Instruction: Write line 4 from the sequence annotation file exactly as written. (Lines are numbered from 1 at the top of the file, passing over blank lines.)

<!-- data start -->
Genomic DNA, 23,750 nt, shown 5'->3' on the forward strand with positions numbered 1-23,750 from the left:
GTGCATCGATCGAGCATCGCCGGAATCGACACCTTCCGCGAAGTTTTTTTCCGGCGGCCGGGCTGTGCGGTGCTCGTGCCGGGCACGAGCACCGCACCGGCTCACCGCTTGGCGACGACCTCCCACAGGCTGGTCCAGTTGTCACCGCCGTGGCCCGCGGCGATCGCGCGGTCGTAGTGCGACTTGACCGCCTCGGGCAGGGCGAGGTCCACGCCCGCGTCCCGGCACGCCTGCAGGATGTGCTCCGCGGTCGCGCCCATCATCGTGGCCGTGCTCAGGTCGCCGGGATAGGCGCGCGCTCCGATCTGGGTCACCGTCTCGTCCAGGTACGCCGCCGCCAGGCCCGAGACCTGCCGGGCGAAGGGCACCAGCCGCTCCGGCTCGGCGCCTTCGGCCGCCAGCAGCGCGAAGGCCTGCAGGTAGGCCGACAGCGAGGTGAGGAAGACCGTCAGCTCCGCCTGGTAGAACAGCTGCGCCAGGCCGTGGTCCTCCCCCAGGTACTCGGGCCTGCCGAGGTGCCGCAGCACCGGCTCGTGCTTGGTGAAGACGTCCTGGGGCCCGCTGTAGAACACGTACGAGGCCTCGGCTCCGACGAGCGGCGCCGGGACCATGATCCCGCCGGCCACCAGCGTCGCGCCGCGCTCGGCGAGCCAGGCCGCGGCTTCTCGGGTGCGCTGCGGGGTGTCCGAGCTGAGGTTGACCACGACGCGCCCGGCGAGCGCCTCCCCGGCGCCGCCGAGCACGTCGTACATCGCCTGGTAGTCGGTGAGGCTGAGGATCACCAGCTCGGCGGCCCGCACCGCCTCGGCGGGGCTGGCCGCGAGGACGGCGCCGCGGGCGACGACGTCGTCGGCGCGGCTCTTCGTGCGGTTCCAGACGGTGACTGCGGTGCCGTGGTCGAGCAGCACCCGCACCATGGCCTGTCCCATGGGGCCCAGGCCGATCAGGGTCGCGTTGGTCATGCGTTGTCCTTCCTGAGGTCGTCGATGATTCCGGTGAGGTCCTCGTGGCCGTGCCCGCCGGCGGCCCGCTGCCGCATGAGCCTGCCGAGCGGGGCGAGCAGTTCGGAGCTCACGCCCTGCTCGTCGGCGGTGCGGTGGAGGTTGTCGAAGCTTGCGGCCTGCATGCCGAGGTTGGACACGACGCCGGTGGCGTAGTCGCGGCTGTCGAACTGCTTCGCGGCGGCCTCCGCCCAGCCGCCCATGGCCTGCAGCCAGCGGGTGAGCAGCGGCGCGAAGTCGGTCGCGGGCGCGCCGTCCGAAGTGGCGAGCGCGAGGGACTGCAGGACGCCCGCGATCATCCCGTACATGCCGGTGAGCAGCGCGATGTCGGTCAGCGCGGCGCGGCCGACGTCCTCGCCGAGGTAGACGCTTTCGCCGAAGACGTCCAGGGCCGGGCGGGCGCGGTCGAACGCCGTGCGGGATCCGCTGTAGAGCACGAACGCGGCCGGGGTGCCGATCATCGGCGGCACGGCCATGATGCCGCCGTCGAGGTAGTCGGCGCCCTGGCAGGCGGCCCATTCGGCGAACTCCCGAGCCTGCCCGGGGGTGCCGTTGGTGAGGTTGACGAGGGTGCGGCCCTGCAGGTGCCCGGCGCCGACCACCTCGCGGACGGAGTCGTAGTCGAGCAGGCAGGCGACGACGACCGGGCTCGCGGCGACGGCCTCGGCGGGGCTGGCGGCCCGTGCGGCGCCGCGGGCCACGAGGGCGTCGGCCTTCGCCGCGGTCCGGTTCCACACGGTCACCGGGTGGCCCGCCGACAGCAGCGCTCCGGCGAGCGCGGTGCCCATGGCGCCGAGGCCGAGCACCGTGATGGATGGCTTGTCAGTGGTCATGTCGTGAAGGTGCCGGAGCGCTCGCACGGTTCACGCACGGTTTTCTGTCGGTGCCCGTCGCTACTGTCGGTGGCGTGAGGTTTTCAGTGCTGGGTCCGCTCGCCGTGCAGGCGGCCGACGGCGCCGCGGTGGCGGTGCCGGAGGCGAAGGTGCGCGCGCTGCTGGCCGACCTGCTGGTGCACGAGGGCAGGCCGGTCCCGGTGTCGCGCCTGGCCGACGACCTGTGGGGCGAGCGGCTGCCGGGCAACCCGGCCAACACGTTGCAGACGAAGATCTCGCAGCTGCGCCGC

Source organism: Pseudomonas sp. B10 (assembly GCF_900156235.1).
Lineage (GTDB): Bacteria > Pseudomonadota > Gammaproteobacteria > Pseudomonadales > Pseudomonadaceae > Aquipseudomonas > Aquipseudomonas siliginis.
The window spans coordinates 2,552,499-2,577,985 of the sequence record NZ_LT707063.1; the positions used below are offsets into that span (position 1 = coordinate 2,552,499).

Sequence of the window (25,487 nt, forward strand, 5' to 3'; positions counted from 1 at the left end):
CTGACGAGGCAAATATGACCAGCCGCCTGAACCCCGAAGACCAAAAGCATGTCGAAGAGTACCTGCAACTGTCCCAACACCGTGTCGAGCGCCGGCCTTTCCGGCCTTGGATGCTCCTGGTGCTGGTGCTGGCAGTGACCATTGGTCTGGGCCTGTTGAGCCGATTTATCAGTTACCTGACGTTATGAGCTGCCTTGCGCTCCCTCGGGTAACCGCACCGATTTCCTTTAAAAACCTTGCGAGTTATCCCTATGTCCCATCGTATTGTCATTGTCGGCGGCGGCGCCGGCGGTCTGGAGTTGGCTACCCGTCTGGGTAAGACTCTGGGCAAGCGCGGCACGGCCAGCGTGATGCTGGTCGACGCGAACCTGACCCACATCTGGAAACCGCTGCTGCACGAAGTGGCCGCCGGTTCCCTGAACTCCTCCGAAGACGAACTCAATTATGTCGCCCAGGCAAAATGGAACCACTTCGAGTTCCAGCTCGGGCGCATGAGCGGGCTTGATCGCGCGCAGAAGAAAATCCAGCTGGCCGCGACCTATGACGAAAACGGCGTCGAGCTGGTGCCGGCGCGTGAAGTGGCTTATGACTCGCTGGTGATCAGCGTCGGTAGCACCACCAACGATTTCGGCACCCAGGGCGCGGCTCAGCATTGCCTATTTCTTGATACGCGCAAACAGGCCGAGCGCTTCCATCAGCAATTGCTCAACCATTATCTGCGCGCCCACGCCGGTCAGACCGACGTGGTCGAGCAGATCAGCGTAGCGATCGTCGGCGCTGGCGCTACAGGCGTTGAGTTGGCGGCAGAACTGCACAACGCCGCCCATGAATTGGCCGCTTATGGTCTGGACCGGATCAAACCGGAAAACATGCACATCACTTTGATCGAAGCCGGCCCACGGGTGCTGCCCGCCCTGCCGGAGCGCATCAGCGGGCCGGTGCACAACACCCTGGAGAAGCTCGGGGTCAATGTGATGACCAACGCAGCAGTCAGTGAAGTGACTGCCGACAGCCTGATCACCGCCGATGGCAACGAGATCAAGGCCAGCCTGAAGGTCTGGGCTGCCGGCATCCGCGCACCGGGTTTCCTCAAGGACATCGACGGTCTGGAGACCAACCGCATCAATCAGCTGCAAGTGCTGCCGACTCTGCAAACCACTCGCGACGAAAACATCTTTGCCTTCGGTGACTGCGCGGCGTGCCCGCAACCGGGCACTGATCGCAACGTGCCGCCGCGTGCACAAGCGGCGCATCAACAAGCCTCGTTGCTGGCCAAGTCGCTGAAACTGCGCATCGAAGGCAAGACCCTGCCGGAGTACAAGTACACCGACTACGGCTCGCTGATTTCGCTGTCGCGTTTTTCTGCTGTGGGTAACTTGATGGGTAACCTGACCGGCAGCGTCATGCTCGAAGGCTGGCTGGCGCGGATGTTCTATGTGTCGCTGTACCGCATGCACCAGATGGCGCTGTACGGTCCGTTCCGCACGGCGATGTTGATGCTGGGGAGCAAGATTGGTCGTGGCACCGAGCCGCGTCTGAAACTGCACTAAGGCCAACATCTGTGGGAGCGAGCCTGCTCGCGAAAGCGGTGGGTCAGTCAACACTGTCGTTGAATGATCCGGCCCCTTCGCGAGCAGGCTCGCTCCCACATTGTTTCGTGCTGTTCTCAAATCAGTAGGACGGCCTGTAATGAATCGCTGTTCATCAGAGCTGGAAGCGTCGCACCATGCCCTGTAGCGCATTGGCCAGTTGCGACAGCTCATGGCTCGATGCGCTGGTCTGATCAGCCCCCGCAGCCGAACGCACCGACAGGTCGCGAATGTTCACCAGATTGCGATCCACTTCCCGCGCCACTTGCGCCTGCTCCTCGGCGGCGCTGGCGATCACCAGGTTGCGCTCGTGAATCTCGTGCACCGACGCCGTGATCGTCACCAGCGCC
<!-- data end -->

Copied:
Lineage (GTDB): Bacteria > Pseudomonadota > Gammaproteobacteria > Pseudomonadales > Pseudomonadaceae > Aquipseudomonas > Aquipseudomonas siliginis.